Everybody Loves Xen
by Timothy Prickett Morgan
The Xen open source virtual machine partitioning project is picking up momentum since acquiring the backing of venture capitalists at the end of 2004. Now, server makers and Linux operating system providers are starting to line up to support the project, contribute code, and make it a feature of their systems at some point in the future. Yesterday, it was commercial Linux distributor Novell's and chip maker Advanced Micro Devices' turn to back Xen.
David Patrick, general manager of Linux, open source, and platform services, said that Novell would be a contributor to the Xen project. IBM has been quietly contributing to Xen, and Hewlett-Packard announced at LinuxWorld earlier in the week that its HP Labs would also be contributing to the project. Both IBM and HP want to harden Xen so it can be used in commercial environments where security and stability are a given. IBM Research is contributing a security architecture called sHype and some code that it created for a home-grown X86 virtualization engine. HP is offering some code based loosely on ideas from its vPar virtual partitions for its HP-UX platform to help Xen better manage and secure Xeon partitions.
Novell's contributions to the project are unclear, but the company definitely wants to use Xen as a differentiator for its SUSE Linux distributions. Patrick said yesterday that Novell was putting software engineers on the Xen project and would be integrating it into the future SUSE Linux Professional 9.3 desktop. Patrick said that Novel tends to ship a new release of SUSE Linux Professional every six months or so, since it is the version of its Linux distribution that has all the latest-greatest features. SUSE Linux Professional 9.2 started shipping at the end of 2004, which means the 9.3 release is probably due mid-year or so. Patrick said that Novell is demonstrating Xen running on the LinuxWorld expo floor on SUSE Linux Enterprise Server 9, the current Linux 2.6 kernel version, and that Xen would be integrated fully into the future SUSE Linux Enterprise Server 10.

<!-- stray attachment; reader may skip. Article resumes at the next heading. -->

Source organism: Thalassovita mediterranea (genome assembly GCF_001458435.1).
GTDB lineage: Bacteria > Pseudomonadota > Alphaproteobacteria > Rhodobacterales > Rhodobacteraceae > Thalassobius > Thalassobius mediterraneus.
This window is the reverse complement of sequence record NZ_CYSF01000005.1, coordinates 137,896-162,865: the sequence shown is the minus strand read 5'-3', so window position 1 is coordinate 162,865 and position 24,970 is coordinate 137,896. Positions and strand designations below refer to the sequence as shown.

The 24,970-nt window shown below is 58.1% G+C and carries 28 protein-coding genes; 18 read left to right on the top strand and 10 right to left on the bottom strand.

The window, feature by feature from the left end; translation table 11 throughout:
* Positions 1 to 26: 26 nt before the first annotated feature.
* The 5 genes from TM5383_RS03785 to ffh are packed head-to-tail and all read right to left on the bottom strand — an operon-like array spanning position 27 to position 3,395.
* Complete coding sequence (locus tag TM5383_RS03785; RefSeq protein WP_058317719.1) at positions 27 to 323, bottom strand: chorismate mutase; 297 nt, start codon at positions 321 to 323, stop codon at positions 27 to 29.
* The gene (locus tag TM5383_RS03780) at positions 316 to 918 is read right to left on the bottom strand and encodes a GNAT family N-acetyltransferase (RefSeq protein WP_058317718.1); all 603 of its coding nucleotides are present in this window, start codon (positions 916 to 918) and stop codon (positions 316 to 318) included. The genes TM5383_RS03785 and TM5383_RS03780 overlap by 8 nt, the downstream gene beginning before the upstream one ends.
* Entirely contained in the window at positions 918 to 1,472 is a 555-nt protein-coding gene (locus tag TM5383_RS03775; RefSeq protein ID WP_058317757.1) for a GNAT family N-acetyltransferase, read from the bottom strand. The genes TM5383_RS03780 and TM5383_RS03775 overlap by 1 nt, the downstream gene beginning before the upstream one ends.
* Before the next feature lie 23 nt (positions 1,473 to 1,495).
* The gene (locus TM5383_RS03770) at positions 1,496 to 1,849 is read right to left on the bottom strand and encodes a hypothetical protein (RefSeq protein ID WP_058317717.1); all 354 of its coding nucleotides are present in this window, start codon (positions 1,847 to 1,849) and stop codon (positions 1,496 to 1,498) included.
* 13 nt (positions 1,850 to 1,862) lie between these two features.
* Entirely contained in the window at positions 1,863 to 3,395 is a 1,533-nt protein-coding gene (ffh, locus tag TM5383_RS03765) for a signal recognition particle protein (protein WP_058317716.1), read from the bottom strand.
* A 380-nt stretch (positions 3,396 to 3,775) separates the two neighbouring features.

AMD also announced that it would be porting Xen to work with its Opteron processors and said further that it would have a commercialized version of the product available in the first half of 2005. Because of the direct memory architecture of the Opteron design, AMD believes that it will be able to do a better implementation of Xen. Moreover, AMD is counting on the "Pacifica" hardware virtualization features in future single-core and dual-core Opterons to help Xen run even better on the chips. Intel is creating a version of its "Vanderpool" virtualization hardware features for Pentium 4 processors, called "Silvervale," which will provide hardware-assist for virtual machine partitioning like that offered by Xen
Xen has really taken off since December 2004, when the leaders of the Xen project formed a corporation to sell and support Xen and they immediately secured $6 million from venture capitalists Kleiner Perkins Caufield & Byers and Sevin Rosen Funds. Xen is headed up by Ian Pratt, a senior faculty member at the University of Cambridge in the United Kingdom, who is the chief technology officer at XenSource, the company that has been created to commercialize Xen.